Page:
"Don't be afraid. I'm part of the family"
Ripley (Sigourney Weaver) is back in stasis aboard the Sulaco when a fire causes the escape pod to separate from the ship and she crash lands on Fiorina ‘Fury’ 161, a penal colony inhabited only by men. Ripley’s fellow Aliens survivors all die in the crash, leaving her alone and stranded in the prison. Unfortunately for Ripley and the prisoners, an alien face hugger was on board the pod and has also survived the crash.
While I’ve been watching the Alien franchise for the first time over the last few weeks I’ve been told by numerous people that Alien 3 was by far the weakest of the series. So far, I’d have to agree. The film entered production without a completed script and the messiness of the film is some testament to that. It feels as though the film doesn’t know what it wants to be. It is less scary than even Aliens but has a bit more of a dramatic quality than Alien. The film also appears to introduce a comic element to the series but this fails miserably. The story feels incoherent and the characters are barely written. In both previous instalments the large cast always felt well written and as though they were rounded characters. In Alien 3 the majority of them appear to be just cannon fodder. The only new character that I cared a little about was killed off within the first half.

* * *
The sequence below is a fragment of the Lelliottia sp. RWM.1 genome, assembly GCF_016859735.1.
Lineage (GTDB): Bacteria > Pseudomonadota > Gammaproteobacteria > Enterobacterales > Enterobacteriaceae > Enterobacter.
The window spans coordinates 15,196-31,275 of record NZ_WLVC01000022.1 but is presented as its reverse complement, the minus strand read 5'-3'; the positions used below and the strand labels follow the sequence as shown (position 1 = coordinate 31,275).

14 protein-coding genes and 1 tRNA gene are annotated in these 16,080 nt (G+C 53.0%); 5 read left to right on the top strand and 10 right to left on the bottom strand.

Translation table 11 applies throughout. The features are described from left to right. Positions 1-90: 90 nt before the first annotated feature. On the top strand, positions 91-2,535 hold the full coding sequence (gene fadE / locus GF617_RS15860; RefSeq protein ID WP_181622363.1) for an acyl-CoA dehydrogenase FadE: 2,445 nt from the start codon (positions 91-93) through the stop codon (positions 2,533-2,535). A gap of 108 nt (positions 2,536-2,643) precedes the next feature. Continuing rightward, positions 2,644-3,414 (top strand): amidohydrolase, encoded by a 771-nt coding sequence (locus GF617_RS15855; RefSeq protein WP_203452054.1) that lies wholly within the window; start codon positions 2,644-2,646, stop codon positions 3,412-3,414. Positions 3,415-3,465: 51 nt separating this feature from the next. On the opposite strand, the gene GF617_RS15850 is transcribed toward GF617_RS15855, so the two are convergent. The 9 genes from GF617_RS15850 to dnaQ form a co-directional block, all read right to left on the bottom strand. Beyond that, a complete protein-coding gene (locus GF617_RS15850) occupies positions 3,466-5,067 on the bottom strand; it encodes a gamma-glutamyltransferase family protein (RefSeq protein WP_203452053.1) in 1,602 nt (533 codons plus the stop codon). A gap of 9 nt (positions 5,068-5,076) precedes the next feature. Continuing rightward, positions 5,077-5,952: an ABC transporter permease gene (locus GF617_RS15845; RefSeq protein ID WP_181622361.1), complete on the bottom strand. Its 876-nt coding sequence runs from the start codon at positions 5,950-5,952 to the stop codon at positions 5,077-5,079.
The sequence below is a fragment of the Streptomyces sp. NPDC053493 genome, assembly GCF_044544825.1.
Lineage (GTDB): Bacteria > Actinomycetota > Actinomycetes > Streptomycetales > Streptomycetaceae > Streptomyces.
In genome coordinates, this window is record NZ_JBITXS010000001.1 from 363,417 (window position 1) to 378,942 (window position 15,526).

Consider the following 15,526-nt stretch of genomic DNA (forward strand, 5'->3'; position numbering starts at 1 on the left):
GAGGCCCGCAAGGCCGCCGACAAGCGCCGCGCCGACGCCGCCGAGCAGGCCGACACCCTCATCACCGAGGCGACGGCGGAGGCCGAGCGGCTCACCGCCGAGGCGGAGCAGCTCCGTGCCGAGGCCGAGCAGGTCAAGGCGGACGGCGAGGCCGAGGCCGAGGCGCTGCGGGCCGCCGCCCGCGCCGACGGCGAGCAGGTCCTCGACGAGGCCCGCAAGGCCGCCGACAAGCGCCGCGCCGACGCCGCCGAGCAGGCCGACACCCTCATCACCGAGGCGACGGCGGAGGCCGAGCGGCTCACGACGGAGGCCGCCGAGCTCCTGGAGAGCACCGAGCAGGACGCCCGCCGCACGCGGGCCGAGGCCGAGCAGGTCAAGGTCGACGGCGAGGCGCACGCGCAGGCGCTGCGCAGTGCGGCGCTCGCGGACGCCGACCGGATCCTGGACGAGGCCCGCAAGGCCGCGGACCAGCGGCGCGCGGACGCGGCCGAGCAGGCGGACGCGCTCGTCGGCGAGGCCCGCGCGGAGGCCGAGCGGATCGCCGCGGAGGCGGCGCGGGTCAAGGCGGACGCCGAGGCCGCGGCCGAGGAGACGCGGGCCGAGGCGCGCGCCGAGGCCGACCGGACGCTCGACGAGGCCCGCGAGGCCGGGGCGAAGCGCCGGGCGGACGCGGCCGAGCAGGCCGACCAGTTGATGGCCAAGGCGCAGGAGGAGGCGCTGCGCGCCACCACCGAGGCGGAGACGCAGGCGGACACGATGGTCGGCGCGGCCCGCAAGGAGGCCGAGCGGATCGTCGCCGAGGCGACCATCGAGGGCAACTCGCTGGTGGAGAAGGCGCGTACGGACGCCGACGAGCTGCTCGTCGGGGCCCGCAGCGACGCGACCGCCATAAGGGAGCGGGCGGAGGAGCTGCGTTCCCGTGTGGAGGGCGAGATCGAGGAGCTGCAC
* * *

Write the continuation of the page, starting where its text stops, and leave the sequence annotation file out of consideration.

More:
The film’s design is a massive let down when compared to the first two. They both felt cramped and dark and you were never really sure where the alien was. In this, the colony is full of wide open, wet lit spaces which though looked ok, provided little in the way of tension or apprehension. The alien itself was really badly designed and felt much more dated than its predecessors. For some of the film I also thought that there were actually two aliens because the traditional looking alien and new computer generated alien looked so different. The whole design of the film was such a strongpoint of the series so it’s a real shame that Alien 3 brings this to an end.
Another strong element of the series was its use of subtle themes. In Alien 3 this is much more overt. The religious themes are present in the script and even the music. The idea seems to be that the prisoners have adopted religion (as prisoners so often do) and are being led by Ripley as lambs to the slaughter. Ripley on the other hand can be viewed as either a Virgin Mary or Jesus figure and this appears to shift during the film. I quite liked the direction that Ripley went in although her ‘condition’ lasted much longer than previously in the series.
For director David Fincher it appears that the film has become something of an embarrassment. For someone with such an illustrious resume, his debut is very disappointing. I found the casting and acting quite strange. The mixture of British and American actors didn’t work well for me although I was pleased to see so many great English actors in a film like this. Sigourney Weaver wasn’t anywhere near as good as she had been in the previous films. It felt like her heart wasn’t in it. The rest of the cast is a bit hit and miss but I think suffers from a poor script. Charles Dance though I felt gave a very good performance.
Overall I thought that Alien 3 was messy, poorly written and boring. It lacked the fear and excitement of the first two films and was a real let down, even though I’d been warned that it wasn’t great. I’m hoping Resurrection will be a return to form.